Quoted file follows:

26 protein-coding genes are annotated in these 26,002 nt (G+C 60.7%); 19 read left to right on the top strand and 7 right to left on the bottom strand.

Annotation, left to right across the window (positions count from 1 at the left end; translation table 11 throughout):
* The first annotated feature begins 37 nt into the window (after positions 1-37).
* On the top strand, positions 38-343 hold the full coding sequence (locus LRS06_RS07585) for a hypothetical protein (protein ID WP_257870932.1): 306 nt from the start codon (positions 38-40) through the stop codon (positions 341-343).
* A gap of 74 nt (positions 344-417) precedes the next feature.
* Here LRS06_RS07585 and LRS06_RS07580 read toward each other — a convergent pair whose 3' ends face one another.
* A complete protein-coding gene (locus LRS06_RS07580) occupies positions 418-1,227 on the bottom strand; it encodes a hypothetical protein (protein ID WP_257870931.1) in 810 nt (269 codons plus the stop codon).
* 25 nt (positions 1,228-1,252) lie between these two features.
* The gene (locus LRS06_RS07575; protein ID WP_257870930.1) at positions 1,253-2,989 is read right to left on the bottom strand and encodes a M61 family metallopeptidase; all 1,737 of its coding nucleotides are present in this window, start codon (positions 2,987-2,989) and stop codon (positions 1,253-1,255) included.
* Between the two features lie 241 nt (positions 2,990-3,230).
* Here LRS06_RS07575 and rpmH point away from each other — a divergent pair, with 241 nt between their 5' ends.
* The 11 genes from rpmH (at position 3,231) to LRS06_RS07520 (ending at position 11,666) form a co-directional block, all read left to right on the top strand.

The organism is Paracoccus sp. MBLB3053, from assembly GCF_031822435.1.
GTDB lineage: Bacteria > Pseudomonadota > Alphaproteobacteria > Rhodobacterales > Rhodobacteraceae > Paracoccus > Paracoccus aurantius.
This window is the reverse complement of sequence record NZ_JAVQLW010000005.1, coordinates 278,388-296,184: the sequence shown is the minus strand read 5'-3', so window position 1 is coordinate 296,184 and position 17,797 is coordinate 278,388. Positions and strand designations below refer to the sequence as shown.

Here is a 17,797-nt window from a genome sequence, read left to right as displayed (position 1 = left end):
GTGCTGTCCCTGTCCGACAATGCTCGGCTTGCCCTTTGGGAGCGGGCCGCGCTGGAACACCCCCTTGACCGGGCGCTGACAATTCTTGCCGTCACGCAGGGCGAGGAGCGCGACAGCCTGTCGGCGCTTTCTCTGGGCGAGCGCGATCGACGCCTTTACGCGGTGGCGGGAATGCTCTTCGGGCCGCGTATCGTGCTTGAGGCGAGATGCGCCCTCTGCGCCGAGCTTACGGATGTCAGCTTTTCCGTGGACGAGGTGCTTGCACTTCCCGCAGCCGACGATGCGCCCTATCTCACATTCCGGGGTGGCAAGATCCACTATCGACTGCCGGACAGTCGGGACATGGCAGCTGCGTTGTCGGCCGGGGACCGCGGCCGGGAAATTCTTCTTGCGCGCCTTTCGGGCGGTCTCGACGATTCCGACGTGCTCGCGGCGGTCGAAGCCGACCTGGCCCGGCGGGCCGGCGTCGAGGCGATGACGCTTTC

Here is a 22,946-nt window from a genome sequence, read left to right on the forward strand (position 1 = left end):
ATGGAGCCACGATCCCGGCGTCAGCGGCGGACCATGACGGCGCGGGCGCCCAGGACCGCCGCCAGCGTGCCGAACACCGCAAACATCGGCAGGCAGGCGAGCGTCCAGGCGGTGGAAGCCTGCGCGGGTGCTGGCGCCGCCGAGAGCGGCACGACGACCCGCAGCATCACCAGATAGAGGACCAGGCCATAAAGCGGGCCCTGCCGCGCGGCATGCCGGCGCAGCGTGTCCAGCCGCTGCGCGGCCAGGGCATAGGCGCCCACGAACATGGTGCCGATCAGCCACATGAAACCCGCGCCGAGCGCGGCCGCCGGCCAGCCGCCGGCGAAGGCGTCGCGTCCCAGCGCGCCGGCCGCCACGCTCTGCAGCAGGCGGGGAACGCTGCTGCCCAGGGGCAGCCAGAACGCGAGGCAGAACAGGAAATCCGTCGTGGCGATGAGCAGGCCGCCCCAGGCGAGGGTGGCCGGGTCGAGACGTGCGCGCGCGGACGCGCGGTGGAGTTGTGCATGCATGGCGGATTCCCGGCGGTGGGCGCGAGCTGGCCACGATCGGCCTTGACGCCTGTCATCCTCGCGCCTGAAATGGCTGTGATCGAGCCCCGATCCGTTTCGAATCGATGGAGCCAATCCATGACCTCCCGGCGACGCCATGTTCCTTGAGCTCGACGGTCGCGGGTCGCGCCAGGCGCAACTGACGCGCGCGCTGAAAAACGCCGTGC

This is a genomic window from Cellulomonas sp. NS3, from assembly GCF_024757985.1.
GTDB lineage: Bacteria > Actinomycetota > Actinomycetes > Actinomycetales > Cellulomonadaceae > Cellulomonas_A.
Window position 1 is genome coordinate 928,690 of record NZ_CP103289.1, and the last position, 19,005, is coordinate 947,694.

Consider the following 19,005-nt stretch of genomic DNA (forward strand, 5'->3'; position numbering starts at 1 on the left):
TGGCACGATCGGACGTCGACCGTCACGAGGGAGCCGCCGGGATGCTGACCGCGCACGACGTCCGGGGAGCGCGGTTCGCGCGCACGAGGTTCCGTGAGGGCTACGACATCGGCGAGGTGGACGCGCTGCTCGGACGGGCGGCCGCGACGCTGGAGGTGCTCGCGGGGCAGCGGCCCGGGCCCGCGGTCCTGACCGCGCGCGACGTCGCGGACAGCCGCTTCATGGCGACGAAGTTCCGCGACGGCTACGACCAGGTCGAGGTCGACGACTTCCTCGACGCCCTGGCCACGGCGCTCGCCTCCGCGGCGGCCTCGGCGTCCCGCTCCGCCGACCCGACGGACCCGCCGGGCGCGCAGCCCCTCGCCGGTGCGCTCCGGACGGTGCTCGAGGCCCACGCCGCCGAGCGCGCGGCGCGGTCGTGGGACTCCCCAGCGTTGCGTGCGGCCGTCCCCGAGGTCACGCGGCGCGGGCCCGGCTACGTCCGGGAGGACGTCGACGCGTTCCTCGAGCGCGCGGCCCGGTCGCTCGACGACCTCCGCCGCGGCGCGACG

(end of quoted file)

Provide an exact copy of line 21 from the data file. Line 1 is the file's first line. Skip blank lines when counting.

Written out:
GTDB lineage: Bacteria > Actinomycetota > Actinomycetes > Actinomycetales > Cellulomonadaceae > Cellulomonas_A.